The World Organization for Animal Health OIE (WOAH) will provide Burma 500,000 doses of vaccines for foot and mouth disease for cattle, an official at the Myanmar Livestock Federation (MLF) said.
Starting in early July, China stopped importing beef products from Burma after detecting foot and mouth disease (FMD) in exported beef.
WOAH is in discussions with Burmese organizations on how to provide the vaccines.
Win Sein, the MLF vice chairman, said, foot and mouth disease occurs in most of the countries in the world.
The last reported outbreak in Burma was in Rakhine State in 2011 involving about 350 cattle.
The Burmese government cannot manufacture a vaccine for the disease because of a lack of funds, Win Sein said.
He said a program of inoculation would begin when the vaccines are received. Control measures sometimes include quarantine, destruction of infected livestock and export bans.
Foot and mouth disease usually occurs in Irrawaddy Region, Pegu [Bago] Region and Mandalay Region in Burma in May, July and late October, he said.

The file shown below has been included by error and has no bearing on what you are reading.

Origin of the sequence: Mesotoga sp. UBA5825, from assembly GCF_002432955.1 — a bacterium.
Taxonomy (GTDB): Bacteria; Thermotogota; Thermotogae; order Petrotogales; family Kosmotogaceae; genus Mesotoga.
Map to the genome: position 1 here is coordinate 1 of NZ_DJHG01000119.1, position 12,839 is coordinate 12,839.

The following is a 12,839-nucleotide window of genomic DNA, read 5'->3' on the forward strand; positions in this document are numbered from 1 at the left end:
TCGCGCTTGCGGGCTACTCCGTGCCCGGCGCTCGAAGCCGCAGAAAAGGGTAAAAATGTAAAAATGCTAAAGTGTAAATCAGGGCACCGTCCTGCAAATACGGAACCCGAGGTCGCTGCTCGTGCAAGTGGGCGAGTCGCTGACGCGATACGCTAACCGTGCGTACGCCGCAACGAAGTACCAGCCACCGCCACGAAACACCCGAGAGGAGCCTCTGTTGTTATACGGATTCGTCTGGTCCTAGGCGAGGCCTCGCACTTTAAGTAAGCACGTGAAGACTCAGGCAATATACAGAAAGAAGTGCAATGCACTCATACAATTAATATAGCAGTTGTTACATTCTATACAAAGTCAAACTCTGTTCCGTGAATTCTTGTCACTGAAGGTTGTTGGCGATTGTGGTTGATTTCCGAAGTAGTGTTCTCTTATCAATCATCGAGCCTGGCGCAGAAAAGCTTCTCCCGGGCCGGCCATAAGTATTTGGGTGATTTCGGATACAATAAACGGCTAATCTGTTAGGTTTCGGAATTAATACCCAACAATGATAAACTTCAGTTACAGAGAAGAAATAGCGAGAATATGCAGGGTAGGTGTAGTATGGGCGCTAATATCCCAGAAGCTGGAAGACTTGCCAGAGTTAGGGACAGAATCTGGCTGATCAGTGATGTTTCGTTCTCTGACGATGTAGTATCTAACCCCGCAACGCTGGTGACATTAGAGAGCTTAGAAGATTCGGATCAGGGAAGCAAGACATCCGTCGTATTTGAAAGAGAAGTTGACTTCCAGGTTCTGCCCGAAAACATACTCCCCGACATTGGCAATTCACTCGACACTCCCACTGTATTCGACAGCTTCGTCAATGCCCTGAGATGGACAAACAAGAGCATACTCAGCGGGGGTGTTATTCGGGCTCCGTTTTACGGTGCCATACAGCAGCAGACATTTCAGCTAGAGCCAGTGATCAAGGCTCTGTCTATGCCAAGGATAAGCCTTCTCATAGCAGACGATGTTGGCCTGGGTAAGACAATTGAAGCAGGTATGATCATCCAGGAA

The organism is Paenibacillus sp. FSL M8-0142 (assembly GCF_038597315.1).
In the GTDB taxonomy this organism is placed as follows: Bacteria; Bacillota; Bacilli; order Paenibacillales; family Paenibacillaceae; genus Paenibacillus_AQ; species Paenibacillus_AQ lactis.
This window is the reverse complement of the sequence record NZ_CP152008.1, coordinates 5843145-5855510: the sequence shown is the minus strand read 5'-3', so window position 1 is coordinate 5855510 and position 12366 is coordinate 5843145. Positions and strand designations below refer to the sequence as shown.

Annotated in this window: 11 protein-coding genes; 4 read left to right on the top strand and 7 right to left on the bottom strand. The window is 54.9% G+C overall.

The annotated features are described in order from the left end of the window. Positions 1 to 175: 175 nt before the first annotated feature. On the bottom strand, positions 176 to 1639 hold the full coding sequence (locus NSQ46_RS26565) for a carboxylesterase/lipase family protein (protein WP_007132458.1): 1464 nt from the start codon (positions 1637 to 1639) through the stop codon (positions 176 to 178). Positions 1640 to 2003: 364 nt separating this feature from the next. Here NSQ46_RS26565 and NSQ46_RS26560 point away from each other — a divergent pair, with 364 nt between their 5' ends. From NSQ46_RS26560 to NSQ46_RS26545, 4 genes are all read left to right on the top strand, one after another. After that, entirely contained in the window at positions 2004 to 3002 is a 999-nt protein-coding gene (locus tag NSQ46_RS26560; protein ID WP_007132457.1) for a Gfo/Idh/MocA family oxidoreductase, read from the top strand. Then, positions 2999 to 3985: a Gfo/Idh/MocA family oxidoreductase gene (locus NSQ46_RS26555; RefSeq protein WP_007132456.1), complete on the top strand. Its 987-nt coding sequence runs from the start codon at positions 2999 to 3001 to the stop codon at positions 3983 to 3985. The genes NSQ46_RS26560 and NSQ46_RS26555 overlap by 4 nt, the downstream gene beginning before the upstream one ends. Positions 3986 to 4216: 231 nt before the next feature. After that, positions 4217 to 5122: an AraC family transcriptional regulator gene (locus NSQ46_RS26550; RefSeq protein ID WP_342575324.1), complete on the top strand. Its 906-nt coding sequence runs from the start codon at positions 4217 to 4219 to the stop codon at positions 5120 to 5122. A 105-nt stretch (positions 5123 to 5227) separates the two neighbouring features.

FMD is an infectious and sometimes fatal viral disease that affects cloven-hoofed animals, including domestic and wild bovids. The virus causes a high fever for two or three days, followed by blisters inside the mouth and on the feet that may rupture and cause lameness.
Foot-and-mouth disease is a severe plague for animal farming, since it is highly infectious and can be spread by infected animals through the air, through contact with contaminated farming equipment, vehicles, clothing or feed, and by domestic and wild predators. Its containment demands considerable efforts in vaccination, strict monitoring, trade restrictions and quarantines, and occasionally the elimination of millions of animals.
Like other viruses, the FMD virus continually evolves and mutates. This means FMD vaccines must be highly specific to the strain involved. Vaccination only provides temporary immunity that lasts from months to years.
The disease can spread rapidly among animals, and it is a much greater threat to the agriculture industry than to human health. Farmers around the world can lose huge amounts of money during a foot-and-mouth outbreak, when large amounts of animal capital is destroyed, and revenues from milk and meat production go down.